Tunnel from work to home, and make a tunnel that allows you to connect from home..
A is at work, B is at home. You want to connect from B to A, but firewall blocks it.
Instead, connect from A to B creating a tunnel back in to the server. This assumes you have an ssh server running at home and have opened port 22 on your router. If your home machine is Mac or Linux you probably have it running; if windows, install cygwin and set up sshd (link).
At work, put this in your .ssh/config file:
hostname B # replace with your FQDN or IP
user homeuser # user at home
LocalForward 2222 localhost:22
Now, when you run 'ssh home', port 2222 will be a tunnel in to your local machine's ssh server. I find if you just leave this sitting at a prompt in some window, the connection may become hung occasionally, or the filewall may close it after a while. I prefer to use a command like
while true; do ssh -n home sleep 600; sleep 3000; done &
This will start a tunnel that lasts ten minutes, closes, then start another the next hour. If there are tunneled connections, when the sleep is finished the ssh command waits for them to finish.
(sleep 3000 is not necessary; you can keep it open all the time, it's just some enterprises don't like seeing frequent or long lived persistent connections to outside machines)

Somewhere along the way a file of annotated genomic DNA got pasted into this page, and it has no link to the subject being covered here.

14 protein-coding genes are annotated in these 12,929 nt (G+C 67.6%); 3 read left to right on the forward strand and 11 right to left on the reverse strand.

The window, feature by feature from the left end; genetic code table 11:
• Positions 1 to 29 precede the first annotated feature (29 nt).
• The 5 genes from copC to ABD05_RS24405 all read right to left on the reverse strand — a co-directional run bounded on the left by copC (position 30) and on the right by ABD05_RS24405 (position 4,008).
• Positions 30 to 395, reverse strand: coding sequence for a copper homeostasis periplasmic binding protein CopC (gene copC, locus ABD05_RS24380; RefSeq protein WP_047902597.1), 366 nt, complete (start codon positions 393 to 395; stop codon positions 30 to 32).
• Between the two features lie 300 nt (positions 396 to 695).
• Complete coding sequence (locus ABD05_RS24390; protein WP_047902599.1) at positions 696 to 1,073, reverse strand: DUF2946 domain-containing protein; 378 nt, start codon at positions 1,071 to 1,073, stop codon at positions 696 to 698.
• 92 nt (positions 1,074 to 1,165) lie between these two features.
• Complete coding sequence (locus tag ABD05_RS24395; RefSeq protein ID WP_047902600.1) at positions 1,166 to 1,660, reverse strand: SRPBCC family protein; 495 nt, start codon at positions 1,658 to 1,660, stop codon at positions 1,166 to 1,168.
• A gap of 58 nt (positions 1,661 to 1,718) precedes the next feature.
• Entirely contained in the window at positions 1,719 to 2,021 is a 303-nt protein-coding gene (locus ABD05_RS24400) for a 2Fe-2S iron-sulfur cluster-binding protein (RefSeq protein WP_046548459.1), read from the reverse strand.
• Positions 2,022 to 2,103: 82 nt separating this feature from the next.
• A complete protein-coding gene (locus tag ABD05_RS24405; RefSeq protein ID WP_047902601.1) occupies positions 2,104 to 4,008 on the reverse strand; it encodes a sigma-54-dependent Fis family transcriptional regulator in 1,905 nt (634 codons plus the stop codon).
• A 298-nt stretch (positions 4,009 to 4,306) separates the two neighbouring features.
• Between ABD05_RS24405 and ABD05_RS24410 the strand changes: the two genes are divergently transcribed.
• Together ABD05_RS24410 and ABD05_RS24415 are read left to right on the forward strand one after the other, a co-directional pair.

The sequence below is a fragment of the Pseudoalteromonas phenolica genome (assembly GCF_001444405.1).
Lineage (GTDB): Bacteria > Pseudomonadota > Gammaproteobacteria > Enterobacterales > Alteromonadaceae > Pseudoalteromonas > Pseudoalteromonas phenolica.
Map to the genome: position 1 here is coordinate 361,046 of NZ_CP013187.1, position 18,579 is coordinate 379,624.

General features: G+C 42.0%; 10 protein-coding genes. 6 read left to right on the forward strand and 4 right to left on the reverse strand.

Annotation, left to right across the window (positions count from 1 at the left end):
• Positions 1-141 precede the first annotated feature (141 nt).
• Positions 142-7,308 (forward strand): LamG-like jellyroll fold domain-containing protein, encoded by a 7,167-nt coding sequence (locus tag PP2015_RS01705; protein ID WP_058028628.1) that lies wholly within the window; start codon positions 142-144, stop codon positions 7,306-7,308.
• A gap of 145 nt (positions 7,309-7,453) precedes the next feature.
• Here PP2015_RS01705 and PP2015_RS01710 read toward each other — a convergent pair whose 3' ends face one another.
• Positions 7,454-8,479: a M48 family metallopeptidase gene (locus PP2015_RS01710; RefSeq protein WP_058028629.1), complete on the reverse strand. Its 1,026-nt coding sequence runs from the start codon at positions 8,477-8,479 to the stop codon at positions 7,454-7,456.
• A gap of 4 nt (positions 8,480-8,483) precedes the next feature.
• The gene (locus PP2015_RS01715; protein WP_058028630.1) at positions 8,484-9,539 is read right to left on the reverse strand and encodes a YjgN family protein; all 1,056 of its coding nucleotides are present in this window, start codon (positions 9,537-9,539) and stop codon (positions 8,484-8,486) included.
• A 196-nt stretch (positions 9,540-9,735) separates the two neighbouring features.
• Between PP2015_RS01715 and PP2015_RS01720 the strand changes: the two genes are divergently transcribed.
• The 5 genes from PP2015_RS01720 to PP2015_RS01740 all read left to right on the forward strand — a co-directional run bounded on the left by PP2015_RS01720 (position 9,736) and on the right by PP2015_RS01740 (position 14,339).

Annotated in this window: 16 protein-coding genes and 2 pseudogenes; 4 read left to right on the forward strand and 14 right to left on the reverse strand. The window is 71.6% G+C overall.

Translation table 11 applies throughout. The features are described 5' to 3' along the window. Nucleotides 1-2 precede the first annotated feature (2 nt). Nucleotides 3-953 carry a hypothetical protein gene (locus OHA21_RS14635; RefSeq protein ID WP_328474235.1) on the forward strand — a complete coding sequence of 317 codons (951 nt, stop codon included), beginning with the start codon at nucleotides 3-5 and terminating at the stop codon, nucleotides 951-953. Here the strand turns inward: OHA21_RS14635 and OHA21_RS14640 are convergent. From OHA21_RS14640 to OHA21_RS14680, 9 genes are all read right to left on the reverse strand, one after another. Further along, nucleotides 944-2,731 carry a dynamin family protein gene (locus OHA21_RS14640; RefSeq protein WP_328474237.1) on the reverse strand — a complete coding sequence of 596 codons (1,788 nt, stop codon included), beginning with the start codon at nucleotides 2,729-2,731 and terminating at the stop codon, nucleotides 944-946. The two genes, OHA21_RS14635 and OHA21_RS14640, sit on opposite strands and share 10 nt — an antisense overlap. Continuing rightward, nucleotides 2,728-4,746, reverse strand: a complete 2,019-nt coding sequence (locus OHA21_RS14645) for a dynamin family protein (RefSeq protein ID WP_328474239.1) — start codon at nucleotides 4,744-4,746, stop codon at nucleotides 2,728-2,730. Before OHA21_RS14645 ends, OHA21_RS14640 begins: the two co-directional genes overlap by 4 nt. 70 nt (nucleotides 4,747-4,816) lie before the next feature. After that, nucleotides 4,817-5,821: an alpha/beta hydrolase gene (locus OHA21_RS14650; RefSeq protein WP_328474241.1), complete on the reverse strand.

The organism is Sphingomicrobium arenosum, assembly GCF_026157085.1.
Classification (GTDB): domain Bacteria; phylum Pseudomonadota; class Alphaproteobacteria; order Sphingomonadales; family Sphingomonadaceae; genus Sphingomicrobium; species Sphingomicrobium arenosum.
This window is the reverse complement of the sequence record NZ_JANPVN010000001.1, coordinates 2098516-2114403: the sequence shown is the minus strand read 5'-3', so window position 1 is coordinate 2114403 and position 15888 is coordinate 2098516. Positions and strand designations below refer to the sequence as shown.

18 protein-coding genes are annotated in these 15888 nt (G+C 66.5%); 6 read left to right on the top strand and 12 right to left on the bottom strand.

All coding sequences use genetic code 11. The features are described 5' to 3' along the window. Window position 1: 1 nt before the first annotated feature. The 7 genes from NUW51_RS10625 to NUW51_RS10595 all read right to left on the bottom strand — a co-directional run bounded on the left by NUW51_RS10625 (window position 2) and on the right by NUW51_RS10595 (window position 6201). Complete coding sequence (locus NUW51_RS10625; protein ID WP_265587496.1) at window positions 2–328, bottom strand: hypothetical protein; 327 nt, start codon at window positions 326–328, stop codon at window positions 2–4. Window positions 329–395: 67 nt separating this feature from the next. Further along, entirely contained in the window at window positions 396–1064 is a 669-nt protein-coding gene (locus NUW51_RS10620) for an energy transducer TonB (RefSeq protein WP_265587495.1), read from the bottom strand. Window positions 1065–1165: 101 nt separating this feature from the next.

Now, on the home side, put this in your .ssh/config file:
Save it, and then when the tunnel is up on your home machine you can just type
and you're in.
The UserKnownHostsFile line is not necessary, but it prevents warnings when you use
multiple tunnels with different ports for different hosts, so the localhost entry in the default known_hosts file won't match all those hosts.
You can add multiple LocalForward lines to the config file on A; e.g.
LocalForward 2223 server2:22 # another server with ssh
LocalForward 5900 qa:5900 # vnc
LocalForward 3389 exchange:3389 # remote desktop
LocalForward 3128 internalProxy:3128 # for surfing internal hosts
(For tunneling X connections, use 'ssh -X', not LocalForward.)
No changing of ssh server port numbers is required here.
Note this kind of remote access may be against your company's policies. Some places scan or audit these kind of connections, and may give you a warning about this. You can run the tunnel command for five minutes, sleep for 55; or have a script on the home machine that exits immediately when you don't need the tunnel. Logmein is another free solution that works nicely to allow remote access to (windows, mac) desktops behind firewalls